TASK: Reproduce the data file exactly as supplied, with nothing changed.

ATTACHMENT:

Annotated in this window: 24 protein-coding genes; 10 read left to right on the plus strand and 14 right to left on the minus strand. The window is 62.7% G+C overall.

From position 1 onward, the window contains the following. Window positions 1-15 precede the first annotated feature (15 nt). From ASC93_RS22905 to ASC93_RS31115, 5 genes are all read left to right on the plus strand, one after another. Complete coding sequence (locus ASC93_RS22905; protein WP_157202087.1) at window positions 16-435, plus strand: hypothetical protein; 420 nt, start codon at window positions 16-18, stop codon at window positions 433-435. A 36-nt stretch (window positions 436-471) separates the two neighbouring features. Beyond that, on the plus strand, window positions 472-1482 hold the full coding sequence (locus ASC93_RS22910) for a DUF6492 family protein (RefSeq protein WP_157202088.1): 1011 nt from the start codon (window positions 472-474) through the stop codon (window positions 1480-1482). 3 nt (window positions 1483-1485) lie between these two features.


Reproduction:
Annotated in this window: 24 protein-coding genes; 10 read left to right on the plus strand and 14 right to left on the minus strand. The window is 62.7% G+C overall.

From position 1 onward, the window contains the following. Window positions 1-15 precede the first annotated feature (15 nt). From ASC93_RS22905 to ASC93_RS31115, 5 genes are all read left to right on the plus strand, one after another. Complete coding sequence (locus ASC93_RS22905; protein WP_157202087.1) at window positions 16-435, plus strand: hypothetical protein; 420 nt, start codon at window positions 16-18, stop codon at window positions 433-435. A 36-nt stretch (window positions 436-471) separates the two neighbouring features. Beyond that, on the plus strand, window positions 472-1482 hold the full coding sequence (locus ASC93_RS22910) for a DUF6492 family protein (RefSeq protein WP_157202088.1): 1011 nt from the start codon (window positions 472-474) through the stop codon (window positions 1480-1482). 3 nt (window positions 1483-1485) lie between these two features.